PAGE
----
On November 9, 2016, Russia announced its exit from the ICC (International Criminal Court). The departure was issued by a directive signed by Russia’s president, Vladimir Putin. Russia’s foreign ministry justified this decision by stating, “The court did not live up to the hopes associated with it, and did not become truly independent.” And according to the Huffington post, “…the withdrawal is seen as a retaliation to the ICC, stating that the Kremlin’s actions in Crimea amount to an international conflict between Russia and Ukraine. The court’s report was enough to make Putin issue an executive order canceling Russia’s participation in the court altogether.”
After the Cold War, the ICC was created in hopes of prosecuting individuals who committed crimes concerning the international community. These offenses against the law include genocide, war crimes, and crimes against humanity. The ICC has the power to prosecute individuals, but not organizations or states. It is funded by the individual states that are a part of the Roman Statue, which was created on July 17, 1998, and established the ICC by a conference of 160 states. All states that signed the Statute are under the statute and are within the jurisdiction of the ICC. Currently, more than 120 states are bound to the Roman Statue. Russia signed the treaty in 2000, but never ratified the document.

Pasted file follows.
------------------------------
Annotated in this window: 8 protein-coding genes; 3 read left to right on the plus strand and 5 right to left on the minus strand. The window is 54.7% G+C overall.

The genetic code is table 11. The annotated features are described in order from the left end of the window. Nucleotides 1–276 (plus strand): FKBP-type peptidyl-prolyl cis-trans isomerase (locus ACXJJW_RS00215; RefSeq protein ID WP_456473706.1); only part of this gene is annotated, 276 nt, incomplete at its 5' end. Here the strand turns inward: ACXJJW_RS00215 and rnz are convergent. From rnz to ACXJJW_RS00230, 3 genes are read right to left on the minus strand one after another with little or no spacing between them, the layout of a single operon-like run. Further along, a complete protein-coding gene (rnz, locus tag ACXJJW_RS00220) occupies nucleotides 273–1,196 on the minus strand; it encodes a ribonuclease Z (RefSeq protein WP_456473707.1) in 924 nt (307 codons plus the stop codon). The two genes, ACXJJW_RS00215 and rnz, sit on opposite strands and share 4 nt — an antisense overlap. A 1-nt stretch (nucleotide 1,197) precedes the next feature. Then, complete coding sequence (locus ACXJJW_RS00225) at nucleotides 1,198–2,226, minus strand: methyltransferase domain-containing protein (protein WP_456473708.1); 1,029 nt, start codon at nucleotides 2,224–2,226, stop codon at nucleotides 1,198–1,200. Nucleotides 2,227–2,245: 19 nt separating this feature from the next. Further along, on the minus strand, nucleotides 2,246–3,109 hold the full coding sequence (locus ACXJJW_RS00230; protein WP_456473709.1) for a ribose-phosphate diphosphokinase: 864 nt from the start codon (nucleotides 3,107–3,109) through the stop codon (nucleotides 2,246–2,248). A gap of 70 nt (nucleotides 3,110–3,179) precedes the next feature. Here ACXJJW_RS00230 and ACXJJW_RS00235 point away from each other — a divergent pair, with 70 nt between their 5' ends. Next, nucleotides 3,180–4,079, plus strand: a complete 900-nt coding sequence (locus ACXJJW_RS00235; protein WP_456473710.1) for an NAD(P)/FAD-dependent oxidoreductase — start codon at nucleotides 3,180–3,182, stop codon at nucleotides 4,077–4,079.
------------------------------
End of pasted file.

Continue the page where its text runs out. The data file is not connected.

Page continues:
Many countries have expressed their discontent with the ICC. For example, according to the Huffington Post, “In 2016, South Africa, Burundi and Gambia stated that they will withdraw membership… The reasons for these departures are more complicated than Russia’s. A number of African politicians have for years alleged that the ICC is biased against their continent, pointing out that all 39 of the court’s indictments have been of people from African nations.”
Experts state that Russia’s departure from the court will not have a significant impact. The director of the International Bar Association has stated, “Russia’s decision to ‘withdraw’ its signature from the Rome Statute will have little or no impact on the court. Contrary to the government’s statement, Russia has never engaged with the court in any meaningful way, and in fact, has violated the prohibited crimes provisions of the Statute through its military actions in both Georgia and Ukraine.”